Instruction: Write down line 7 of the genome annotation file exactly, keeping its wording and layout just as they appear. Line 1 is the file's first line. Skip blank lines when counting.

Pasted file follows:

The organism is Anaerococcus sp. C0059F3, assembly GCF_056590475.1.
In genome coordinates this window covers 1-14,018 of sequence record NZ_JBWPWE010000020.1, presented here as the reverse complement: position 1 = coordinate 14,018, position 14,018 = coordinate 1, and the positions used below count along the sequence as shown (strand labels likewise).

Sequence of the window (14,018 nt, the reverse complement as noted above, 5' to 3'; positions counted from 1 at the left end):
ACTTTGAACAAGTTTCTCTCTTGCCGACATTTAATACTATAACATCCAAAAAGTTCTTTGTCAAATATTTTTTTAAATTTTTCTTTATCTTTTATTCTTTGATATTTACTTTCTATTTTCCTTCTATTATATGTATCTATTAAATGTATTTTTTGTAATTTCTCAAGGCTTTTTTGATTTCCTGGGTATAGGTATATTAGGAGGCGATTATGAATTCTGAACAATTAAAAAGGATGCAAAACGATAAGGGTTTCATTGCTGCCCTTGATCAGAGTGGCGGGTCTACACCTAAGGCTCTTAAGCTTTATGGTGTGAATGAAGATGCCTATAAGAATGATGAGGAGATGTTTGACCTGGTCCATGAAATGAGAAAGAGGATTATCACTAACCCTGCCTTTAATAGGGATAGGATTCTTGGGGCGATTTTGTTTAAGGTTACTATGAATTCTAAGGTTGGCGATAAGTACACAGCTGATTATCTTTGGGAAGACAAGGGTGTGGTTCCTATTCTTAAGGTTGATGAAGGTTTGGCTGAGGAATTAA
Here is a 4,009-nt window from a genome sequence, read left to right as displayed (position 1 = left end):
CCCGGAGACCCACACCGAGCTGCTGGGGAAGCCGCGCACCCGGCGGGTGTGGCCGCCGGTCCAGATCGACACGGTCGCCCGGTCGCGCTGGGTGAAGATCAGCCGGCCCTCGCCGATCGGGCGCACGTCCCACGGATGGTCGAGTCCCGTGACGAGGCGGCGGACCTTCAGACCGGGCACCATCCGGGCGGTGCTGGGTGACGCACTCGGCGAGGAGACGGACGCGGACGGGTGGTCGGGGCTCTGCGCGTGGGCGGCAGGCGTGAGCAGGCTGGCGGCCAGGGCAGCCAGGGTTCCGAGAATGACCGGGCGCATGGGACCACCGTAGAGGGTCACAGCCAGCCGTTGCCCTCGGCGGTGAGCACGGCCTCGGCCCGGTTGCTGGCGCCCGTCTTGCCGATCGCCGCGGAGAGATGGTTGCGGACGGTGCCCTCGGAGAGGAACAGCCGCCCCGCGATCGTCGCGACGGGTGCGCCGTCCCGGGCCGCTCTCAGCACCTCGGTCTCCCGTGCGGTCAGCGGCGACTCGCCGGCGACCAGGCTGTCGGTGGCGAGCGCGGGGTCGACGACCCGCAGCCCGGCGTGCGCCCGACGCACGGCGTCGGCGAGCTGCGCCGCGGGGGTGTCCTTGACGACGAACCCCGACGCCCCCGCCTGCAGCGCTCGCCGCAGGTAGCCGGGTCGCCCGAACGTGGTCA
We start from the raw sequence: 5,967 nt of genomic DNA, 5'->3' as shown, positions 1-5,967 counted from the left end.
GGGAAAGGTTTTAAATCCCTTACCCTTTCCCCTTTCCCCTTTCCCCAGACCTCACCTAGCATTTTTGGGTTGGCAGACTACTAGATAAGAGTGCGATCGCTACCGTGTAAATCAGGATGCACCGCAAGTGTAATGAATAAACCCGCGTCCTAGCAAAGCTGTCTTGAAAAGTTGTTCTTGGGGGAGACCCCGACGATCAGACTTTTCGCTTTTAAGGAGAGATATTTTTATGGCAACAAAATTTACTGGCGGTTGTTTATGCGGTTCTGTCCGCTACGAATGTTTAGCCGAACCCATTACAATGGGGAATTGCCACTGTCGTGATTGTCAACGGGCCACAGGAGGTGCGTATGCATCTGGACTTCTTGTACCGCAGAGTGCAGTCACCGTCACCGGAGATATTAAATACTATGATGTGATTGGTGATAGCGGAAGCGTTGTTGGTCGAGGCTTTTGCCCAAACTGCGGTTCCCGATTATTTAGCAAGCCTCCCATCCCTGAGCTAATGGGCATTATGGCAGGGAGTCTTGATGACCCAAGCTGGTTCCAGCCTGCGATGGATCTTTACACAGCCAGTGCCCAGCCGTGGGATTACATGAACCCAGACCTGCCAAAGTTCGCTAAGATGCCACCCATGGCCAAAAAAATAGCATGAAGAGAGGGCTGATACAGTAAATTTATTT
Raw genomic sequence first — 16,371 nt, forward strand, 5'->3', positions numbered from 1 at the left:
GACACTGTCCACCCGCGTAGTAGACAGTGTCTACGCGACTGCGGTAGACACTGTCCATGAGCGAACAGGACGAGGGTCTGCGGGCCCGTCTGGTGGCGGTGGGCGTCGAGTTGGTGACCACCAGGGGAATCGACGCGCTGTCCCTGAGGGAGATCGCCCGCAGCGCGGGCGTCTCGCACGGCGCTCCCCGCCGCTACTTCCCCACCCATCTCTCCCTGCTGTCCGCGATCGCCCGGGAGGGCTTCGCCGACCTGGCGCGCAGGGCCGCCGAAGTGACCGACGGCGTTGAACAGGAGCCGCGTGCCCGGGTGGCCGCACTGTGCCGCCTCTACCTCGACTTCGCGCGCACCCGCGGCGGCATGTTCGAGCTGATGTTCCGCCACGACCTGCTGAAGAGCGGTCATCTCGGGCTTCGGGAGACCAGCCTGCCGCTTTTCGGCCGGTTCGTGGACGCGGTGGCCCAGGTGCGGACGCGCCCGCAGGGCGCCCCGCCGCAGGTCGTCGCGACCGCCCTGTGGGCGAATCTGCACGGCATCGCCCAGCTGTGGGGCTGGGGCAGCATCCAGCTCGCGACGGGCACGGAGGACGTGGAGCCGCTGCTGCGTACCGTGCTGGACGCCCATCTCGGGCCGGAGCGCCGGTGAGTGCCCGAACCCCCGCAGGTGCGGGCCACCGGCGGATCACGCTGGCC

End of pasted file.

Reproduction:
We start from the raw sequence: 5,967 nt of genomic DNA, 5'->3' as shown, positions 1-5,967 counted from the left end.